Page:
The Learner is a researcher and a potential buyer “who doesn’t know it yet.” Search engine robots or spiders crawl the web in search of new testimonials and then update their database to provide that new information to their users.

Either way, your clients aren’t merely sales numbers; they’re powerful tools of persuasion that can help you grow your business.

Insights from PowerReviews for Testimonials

  • Nearly half (45%) of shoppers will turn to a search engine if there aren’t reviews (or aren’t enough reviews) on a brand or retailer site;
  •  65% of consumers agreed they need 10 reviews as a minimum. How consumers defined the ideal number of reviews varied greatly, from less than 10 to more than 50;
  • Negative reviews help establish brand credibility and trust. Why? Because as John McAteer, Google’s VP US Sales and Operations, Google Retail and Tech, said, “No one trusts all positive reviews.” Consumers understand that products can’t be all things to all people, and thus use negative reviews to hone in on the products that are right for them.

More on negative reviews. They provide a baseline for the worst-case scenario consumers could have with a company. “For example, if a product’s negative reviews [or services] revolve around difficult assembly but the other aspects are given strong marks, a consumer unconcerned with assembly may go ahead with the purchase.”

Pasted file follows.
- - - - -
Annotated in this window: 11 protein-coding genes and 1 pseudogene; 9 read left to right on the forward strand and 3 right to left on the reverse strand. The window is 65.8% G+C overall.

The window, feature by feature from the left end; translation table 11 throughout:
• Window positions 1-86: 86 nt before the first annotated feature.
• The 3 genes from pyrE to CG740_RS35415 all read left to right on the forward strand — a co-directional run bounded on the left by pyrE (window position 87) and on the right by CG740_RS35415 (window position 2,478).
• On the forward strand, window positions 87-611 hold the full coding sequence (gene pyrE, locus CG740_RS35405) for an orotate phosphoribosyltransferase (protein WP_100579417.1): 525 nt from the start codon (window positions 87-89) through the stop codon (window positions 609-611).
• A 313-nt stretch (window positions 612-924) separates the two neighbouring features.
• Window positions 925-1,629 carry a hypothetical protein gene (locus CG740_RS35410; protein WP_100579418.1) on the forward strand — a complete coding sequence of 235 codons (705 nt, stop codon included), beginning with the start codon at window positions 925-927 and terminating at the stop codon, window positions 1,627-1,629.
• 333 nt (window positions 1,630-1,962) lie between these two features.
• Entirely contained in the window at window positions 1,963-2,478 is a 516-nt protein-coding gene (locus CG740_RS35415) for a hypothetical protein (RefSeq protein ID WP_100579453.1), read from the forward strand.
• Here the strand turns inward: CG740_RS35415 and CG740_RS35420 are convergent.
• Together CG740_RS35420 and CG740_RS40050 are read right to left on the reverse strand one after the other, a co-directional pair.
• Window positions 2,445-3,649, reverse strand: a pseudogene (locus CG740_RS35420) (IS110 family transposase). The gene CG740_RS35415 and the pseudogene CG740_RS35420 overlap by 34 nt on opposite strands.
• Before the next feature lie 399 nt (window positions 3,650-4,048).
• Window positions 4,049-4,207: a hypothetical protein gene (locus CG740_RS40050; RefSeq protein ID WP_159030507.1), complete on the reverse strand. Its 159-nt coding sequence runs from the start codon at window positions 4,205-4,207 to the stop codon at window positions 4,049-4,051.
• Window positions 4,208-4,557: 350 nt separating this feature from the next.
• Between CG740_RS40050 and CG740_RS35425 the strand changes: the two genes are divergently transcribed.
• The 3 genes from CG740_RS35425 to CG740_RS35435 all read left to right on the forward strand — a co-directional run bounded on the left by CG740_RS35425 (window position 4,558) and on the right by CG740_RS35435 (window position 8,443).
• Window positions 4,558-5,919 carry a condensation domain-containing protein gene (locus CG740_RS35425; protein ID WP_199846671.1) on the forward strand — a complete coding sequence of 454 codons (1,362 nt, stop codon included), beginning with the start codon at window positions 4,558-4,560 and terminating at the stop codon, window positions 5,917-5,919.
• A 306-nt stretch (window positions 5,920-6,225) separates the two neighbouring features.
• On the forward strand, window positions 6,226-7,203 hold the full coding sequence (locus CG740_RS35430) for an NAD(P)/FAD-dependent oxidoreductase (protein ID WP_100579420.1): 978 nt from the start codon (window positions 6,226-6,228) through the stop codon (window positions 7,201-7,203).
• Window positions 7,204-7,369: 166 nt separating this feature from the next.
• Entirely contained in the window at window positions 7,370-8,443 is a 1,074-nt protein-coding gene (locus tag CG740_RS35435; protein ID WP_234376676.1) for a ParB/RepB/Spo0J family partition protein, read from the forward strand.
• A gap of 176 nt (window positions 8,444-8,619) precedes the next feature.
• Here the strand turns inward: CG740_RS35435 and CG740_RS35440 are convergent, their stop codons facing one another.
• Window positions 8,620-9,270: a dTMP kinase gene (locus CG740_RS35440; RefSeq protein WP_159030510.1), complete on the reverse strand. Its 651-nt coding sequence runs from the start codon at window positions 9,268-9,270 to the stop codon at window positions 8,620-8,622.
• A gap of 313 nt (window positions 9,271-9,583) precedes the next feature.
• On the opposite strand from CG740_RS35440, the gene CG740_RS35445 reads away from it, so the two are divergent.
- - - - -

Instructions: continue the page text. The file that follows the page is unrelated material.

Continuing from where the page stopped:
• Consumers also consider the reviewer. If the author of a negative review seems unlike the reader, the reader may discount the authenticity of the review for them personally. Transparency gives consumers confidence in their purchase.
  • Visitors read longer reviews, especially for more expensive products and services. A review with under 20 characters (less than half the length of a previous Tweet limit) had less than half the positive votes when compared to a review of 500 or more characters. This para has 224 characters.
  • Longer reviews provide greater detail, which makes them more helpful to future shoppers.
  • The influence of word-of-mouth marketing is growing, especially among younger consumers. When compared to those over the age of 60, people under 45 are 61% more likely to trust consumer reviews more than the recommendations of friends and family.

Still, be careful of a negative review as they stop 40% of buyers from wanting to use a business. Not replying to reviews risks increasing customer churn by up to 15%.

Potential Comments for Testimonial Authors to Address

Back in 2008, UPS and Forrester conducted a joint study on return policies. They found the following that generally remains true today:

  • 81% of participants agreed with the statement: “If an online retailer makes it easier for me to return a product, I am more likely to buy from that retailer.”